Senator Schumer continues his victory tour, giving interviews with every Capitol Hill bigfoot about how “he” did it (and using “I” to a surprising degree), but of course he deserves his days in the sun.
And our official administration biographer, Jennifer Rubin, has some great stuff on the Speaker today:
House Speaker Nancy Pelosi (D-Calif.), who has remained unflappably upbeat about the midterms, now has good reason to tout Democrats’ prospects. Even when other issues have popped up (e.g., impeachment of Trump for inciting an attack on the U.S. Capitol), Pelosi has consistently been an advocate for running on “kitchen table” issues, as she regularly put its, such as lowering the cost of health insurance premiums and prescription drugs.
She did this well during an interview with MSNBC’s “Morning Joe” on Tuesday. She spoke about multiple legislative wins that fall into this category, such as the CHIPS and Science Act that President Biden signed into law on Tuesday, and the PACT Act, which will expand health care for sick veterans. The speaker also glowed about the pending Inflation Reduction Act, the reconciliation package that the Senate recently passed. “It’s pretty exciting,” she said, adding, “It has an integrity to it. And yes, it is about meeting the needs of America’s working families for the people, not politics.”
Our positive momentum is being driven in part by enthusiasm about the midterms, including signs that things are looking up:
Democrats and nonpartisan analysts said Wednesday that they saw fresh signs for the party in power to be more optimistic about the midterms after a special election in the wake of the Supreme Court striking down Roe v. Wade. (Washington Post)
Anzo is, as usual, using his cred with the media and his status as our top pollster to spin things our way. Look at what he told Politico for their version of the story everyone is writing now about how this could be a November to remember (in a good way) for us:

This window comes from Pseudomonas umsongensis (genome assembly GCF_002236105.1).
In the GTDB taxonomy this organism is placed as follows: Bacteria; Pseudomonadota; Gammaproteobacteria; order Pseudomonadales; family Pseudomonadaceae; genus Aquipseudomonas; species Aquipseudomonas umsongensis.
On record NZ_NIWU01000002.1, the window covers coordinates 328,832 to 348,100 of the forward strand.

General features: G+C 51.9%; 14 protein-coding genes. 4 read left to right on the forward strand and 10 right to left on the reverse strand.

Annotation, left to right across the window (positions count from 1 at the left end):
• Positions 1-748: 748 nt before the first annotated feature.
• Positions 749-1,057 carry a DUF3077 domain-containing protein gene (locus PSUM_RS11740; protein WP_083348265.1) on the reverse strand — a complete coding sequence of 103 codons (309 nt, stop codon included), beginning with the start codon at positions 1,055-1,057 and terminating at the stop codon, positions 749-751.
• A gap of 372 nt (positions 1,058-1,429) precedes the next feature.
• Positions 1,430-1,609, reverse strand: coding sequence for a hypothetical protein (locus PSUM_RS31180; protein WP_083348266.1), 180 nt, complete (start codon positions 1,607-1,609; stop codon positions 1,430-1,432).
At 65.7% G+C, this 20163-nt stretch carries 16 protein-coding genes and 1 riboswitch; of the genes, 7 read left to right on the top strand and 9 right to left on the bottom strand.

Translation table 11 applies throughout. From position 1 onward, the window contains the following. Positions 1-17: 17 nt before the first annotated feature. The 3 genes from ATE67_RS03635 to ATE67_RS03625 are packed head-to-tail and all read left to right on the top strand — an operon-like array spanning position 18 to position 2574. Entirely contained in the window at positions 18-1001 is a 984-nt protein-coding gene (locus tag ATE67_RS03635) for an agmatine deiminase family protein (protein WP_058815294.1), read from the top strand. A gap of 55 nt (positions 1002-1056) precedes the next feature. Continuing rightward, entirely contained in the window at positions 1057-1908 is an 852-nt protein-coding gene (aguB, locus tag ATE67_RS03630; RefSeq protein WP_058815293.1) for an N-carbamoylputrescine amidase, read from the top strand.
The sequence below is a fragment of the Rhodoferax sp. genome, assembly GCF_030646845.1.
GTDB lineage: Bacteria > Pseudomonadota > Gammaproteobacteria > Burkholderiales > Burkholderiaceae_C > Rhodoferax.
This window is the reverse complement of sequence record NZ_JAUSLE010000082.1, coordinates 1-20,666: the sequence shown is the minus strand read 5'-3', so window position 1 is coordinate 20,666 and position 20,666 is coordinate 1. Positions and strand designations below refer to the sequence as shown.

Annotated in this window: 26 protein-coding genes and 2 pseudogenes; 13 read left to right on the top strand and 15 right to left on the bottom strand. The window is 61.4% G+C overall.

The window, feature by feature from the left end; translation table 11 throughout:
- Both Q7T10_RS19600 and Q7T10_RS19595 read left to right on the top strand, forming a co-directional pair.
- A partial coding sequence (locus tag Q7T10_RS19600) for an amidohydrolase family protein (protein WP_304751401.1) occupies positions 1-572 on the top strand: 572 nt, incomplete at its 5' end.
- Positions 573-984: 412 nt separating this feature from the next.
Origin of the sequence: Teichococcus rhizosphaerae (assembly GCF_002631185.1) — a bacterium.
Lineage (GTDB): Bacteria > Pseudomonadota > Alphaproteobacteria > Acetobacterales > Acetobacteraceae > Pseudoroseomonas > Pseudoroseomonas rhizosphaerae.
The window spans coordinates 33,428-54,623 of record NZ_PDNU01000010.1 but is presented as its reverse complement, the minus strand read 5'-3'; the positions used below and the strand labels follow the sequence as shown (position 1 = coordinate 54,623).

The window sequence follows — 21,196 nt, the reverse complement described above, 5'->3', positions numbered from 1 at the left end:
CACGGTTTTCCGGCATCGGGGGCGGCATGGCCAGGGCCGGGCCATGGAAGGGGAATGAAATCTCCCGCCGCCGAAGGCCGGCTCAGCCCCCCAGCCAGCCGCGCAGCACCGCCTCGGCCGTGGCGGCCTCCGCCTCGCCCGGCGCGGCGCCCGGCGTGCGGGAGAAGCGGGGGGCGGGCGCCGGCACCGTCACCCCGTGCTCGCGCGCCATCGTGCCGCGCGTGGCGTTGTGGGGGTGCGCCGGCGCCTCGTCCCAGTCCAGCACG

“In general, I’m feeling a lot different about Democratic prospects today, on Aug. 10, than I was on May 1,” John Anzalone.
Our being back on good terms with the political media means they surely will not cast our side outspending the Republicans as Democrats “buying” the election, and they will look at our negative ads (even the personal attacks!) as admirably tough and clever politics, as opposed to, uhm, negative ads. If a Republican White House were doing this, can you imagine what the coverage would be like?! Thank goodness for asymmetry!
Check out this Washington Post story for a great example of our returned home court advantage in the press.
Like Rove, Henry Olsen in the Post also is a good conservative guidepost for what’s going on. He gives away maybe a little more than we would like, with his analysis mirroring ours. Thanks to Trump’s horrible candidates, we could lose the House but outperform history and prior expectations in Senate and gubernatorial contests in key states and “win” the night:
Each of the five closest states from 2020 have at least one controversial Trump nominee in key races. Lake and Masters in Arizona need to convince highly educated independents in the Phoenix and Tucson metropolitan area to switch sides, while Herschel Walker must attract former Republicans in the Atlanta suburbs to return to the party. Masters and Walker start behind the Democratic incumbent senators they are challenging. They must prove they are ready for prime time in states where Trump’s embrace repels as many votes as it attracts.
Pennsylvania will be ground zero for this analysis. The state was extremely close in both 2016 and 2020, and statewide partisan registration figures show Republicans have been gaining on Democrats. Both of the Trumpian candidates, Oz and gubernatorial nominee Doug Mastriano, start behind their Democratic foes. State polls have often overstated Democratic leads here in recent years, but no one seriously maintains that either candidate is currently ahead.